Book cover of Howard Gardner's <em>Changing Minds</em>

The following review was posted in February, 2010.

Review of Changing Minds: The Art and Science of Changing Our Own and Other People's Minds, by Howard Gardner. Harvard Business School Press, 2004, 244 pp.

Reviewed by Mary Meehan

Howard Gardner, a Harvard professor of education and psychology, has written a whole herd of important books. Both in this book and elsewhere, he has done yeoman's work to liberate us from the tyranny of IQ (Intelligence Quotient)--the idea that there is just one kind of human intelligence. Instead, he argues persuasively that there are different kinds: linguistic, logical-mathematical, musical, spatial, and so on.

Contending that people often are stronger in one kind than another, he tells the story of a checkout cashier in the academic stronghold of Cambridge, Mass. She saw a student who was trying to go through the express line with far more items than the clearly-posted limit. Her question: "So, is it that you go to MIT and you can't read--or that you go to Harvard and you can't count?"

In this book, Gardner explores how minds can be changed "about things that matter." He focuses on political, business, scientific, and artistic leaders who have changed minds in significant ways. His subjects include Charles Darwin, Mohandas Gandhi, Margaret Thatcher, a college president, and two BP executives who changed the oil company's corporate culture.

He also tells a few stories about people who failed when they tried to change minds. Especially interesting is his account of how Lawrence Summers, then president of Harvard University, alienated Prof. Cornel West, a leading African American scholar. (West voted with his feet by leaving Harvard and returning to Princeton.) Gardner suggests a more positive and creative approach that Summers could have used in dealing with West. He is so effective here that I wish he had used more stories about people who failed in mind-changing, but might have succeeded with a different approach.

One of Gardner's best success stories is the reconciliation between John Adams and Thomas Jefferson in their old age. Spurred by their mutual friend Benjamin Rush, the two started a long and fascinating correspondence. "You and I ought not to die before we have explained ourselves to each other," Adams told his old rival. Gardner says they found common ground and had "a mutual changing of minds."

Adults, though, often find it very hard to change their minds. Gardner remarks that people "go to great lengths to square apparently discrepant information with their firmly held beliefs," and he suggests that intellectuals are especially prone to do this. "It may not be easy for nonintellectuals to appreciate," he says, "how much stock members of this group place in being right, in being able to defend their positions articulately, and in remaining consistent"; but, after all, "ideas are the central axis for any intellectual." So when "an occurrence runs counter to their theory, they are highly motivated to reinterpret events so as to eliminate the inconsistency." He notes that many intellectuals, for example, remained committed to Communism in the last century despite much evidence of its murderous brutality in practice. Whittaker Chambers, a journalist who turned away from Communism and attacked it publicly, was a rare and brave exception.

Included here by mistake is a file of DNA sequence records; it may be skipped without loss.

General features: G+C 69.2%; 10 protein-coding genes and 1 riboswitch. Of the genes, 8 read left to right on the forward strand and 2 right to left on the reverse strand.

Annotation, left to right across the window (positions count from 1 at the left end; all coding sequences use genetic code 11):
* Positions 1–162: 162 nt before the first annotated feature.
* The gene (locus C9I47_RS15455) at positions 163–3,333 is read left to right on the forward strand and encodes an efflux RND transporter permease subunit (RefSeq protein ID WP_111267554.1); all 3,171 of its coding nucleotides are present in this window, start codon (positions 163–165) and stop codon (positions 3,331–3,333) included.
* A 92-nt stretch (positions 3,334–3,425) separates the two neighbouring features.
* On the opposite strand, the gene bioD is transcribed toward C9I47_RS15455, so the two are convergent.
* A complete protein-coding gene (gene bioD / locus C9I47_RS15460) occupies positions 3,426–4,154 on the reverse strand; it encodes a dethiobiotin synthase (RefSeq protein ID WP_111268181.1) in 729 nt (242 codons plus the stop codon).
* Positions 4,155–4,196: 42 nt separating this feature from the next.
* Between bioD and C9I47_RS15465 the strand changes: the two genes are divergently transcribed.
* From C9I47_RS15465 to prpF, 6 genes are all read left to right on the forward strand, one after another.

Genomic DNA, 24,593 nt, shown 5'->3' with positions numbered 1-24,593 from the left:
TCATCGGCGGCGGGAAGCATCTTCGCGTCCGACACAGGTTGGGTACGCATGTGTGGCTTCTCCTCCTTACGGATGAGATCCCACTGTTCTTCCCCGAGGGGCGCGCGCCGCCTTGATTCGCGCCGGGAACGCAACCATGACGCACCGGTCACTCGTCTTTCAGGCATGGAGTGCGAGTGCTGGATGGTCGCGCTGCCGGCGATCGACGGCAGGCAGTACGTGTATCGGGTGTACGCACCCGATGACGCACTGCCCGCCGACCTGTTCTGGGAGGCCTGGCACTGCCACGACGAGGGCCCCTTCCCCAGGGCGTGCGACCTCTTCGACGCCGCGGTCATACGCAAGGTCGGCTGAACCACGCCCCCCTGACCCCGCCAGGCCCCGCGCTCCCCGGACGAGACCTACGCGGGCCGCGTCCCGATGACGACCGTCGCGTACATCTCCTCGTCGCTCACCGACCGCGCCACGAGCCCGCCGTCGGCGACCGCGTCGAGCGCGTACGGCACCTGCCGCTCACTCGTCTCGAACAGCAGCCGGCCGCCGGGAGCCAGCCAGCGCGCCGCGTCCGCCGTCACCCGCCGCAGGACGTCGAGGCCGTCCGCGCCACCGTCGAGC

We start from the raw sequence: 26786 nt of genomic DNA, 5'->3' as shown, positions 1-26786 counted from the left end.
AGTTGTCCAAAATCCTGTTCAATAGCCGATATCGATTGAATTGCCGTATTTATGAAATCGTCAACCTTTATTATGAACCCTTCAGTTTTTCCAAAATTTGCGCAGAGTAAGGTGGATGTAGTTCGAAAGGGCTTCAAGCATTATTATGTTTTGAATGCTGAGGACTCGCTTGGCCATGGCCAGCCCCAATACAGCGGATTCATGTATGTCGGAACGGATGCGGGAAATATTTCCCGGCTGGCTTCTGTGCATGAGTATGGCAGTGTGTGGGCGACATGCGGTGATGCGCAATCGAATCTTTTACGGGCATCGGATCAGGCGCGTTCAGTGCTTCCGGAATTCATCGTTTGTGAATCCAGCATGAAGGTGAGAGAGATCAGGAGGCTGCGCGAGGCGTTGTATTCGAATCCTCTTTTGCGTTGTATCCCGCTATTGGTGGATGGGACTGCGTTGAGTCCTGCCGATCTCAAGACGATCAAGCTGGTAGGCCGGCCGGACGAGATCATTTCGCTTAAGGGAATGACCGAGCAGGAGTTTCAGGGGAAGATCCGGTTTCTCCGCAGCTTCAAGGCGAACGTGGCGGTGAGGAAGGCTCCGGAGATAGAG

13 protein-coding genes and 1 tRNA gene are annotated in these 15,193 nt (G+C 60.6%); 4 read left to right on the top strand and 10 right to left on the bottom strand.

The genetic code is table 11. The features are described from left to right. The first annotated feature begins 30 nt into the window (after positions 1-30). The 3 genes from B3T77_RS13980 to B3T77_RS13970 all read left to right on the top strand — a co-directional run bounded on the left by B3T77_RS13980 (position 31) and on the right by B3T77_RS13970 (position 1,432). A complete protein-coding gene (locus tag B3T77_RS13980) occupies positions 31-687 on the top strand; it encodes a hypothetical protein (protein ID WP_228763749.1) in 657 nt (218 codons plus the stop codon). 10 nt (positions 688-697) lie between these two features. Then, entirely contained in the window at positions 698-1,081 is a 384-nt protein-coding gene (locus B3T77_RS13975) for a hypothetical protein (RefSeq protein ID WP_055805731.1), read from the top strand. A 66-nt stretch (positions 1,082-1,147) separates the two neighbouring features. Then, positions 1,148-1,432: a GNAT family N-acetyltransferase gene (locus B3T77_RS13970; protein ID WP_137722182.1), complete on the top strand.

No one should be surprised that it's "easier to talk about changing minds in general than to effect enduring changes in any particular mind." Yet it can be done. Gardner lists seven factors or levers of mind change, describing each with a word starting with "re" (reason, research, resonance, real world events, and so on). His weakness for alliteration leads to one complicated-sounding term, "representational redescriptions," that is quite important. It just means using different formats to make the same point. This fits with Gardner's theory of "multiple intelligences" and also with learning experiences that many of us can recall. As he says, people "learn most effectively when they can receive the same message in a number of different ways, each re-presentation stimulating a different intelligence."

Dealing with how a leader can "tell a compelling story about a new vision for change," he makes one of the book's best points: "...while stories need to be dramatic, motivating, memorable, picturesque, even garlanded with appropriate music and graphics, they also need to be honest.... When all is said and done, then, the most important ingredient for a story to embody is truth; and the most important trait for a leader to have is integrity."

Gardner emphasizes the power of leaders who practice in their lives the values they advocate. Mohandas Gandhi, Nelson Mandela, and French statesman Jean Monnet, he says, did not tell a simple but brutal story, as so many twentieth-century dictators did. "Rather, they took on a far more daunting task: to develop a new story, tell it well, embody it in their lives, and help others understand why it deserves to triumph..."

The book includes several descriptions of how and why Gardner changed his own mind on key issues. He suggests that all of us should find our own best ways of learning, given "one's own idiosyncratic array of intelligences and stupidities." He estimates that "accurate self-knowledge is worth at least 15 to 25 IQ points--and that's a lot!"

While Changing Minds is not a how-to-do-it manual, it offers many helpful insights to ponder. Gardner occasionally rambles a bit, but he is an engaging writer and a good one to stroll with on byways as well as the main path. You may find, as I have, that you want to ramble on to other Gardner books.

Trail in Maryland woods